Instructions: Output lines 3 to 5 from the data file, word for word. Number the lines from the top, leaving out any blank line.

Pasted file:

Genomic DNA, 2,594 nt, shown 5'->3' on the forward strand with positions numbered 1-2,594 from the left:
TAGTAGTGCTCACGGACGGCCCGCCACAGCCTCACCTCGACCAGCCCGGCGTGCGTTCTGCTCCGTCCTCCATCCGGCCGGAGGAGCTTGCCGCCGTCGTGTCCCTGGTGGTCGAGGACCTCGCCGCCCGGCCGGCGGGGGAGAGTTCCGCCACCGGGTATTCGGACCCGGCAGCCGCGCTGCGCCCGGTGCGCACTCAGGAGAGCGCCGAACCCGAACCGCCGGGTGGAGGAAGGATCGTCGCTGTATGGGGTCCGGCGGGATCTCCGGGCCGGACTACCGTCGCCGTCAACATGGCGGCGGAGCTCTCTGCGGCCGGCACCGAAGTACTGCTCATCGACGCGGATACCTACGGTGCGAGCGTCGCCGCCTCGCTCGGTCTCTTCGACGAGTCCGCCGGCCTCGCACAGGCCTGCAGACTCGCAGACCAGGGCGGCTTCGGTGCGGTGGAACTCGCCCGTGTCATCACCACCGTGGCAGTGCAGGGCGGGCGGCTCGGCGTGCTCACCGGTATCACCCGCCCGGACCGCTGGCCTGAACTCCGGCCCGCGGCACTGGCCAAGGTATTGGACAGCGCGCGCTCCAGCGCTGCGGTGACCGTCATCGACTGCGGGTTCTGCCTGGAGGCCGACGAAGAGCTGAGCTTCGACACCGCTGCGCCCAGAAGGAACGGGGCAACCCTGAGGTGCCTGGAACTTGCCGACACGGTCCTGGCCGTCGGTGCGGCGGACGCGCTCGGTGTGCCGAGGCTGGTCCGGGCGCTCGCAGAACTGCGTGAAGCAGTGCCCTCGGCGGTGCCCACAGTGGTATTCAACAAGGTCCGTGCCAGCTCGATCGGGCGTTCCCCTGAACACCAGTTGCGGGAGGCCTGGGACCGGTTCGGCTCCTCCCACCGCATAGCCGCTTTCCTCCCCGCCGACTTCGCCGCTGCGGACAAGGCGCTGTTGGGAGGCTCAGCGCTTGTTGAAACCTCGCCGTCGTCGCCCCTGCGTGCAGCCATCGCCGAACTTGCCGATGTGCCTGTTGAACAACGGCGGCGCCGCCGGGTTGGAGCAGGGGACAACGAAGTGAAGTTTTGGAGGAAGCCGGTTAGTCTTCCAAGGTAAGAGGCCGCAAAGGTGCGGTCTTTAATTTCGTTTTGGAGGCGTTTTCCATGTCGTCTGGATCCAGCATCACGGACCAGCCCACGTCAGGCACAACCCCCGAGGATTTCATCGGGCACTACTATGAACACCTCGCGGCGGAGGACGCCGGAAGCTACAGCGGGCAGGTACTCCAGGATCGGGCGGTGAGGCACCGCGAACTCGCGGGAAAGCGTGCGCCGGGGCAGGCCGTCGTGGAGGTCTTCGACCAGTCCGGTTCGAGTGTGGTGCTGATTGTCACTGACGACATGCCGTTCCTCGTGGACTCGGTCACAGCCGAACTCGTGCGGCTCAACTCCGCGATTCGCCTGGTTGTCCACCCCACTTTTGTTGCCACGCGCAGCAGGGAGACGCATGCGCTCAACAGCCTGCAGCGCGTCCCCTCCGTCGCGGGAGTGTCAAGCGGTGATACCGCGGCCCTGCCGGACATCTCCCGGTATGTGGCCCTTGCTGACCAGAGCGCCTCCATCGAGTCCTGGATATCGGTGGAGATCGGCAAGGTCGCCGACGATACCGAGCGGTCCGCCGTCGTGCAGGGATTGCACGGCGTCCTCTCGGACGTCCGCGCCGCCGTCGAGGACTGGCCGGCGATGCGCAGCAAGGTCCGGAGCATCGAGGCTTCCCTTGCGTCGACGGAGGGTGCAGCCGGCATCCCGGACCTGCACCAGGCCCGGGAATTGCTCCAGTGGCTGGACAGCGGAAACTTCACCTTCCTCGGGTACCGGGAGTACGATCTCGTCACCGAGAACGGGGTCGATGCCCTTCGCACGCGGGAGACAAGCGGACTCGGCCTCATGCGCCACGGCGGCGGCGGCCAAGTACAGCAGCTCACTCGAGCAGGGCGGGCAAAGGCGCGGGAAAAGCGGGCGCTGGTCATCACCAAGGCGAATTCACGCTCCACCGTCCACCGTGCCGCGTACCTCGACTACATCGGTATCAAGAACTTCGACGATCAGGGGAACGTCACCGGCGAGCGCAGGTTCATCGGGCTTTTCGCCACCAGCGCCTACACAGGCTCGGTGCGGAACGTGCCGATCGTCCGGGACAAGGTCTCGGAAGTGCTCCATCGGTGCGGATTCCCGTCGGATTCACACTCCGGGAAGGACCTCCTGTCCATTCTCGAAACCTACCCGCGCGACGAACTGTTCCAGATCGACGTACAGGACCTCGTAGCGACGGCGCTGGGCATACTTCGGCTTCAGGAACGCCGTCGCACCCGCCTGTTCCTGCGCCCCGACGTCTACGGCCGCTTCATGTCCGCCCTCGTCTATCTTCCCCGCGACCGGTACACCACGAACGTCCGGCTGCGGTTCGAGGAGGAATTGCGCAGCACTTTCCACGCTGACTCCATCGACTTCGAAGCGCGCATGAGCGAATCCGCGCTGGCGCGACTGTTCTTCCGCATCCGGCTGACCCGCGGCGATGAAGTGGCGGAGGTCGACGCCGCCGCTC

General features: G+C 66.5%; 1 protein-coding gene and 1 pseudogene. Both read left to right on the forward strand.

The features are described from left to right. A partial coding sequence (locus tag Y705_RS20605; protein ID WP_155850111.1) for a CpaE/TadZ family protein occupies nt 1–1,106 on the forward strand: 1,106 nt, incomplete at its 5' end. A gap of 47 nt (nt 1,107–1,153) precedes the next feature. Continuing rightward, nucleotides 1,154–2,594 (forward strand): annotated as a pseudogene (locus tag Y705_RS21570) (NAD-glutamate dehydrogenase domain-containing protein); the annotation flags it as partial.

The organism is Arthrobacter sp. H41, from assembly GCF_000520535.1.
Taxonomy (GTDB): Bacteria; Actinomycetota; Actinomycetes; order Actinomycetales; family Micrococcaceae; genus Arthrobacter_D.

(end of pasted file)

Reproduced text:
General features: G+C 66.5%; 1 protein-coding gene and 1 pseudogene. Both read left to right on the forward strand.

The features are described from left to right. A partial coding sequence (locus tag Y705_RS20605; protein ID WP_155850111.1) for a CpaE/TadZ family protein occupies nt 1–1,106 on the forward strand: 1,106 nt, incomplete at its 5' end. A gap of 47 nt (nt 1,107–1,153) precedes the next feature. Continuing rightward, nucleotides 1,154–2,594 (forward strand): annotated as a pseudogene (locus tag Y705_RS21570) (NAD-glutamate dehydrogenase domain-containing protein); the annotation flags it as partial.

The organism is Arthrobacter sp. H41, from assembly GCF_000520535.1.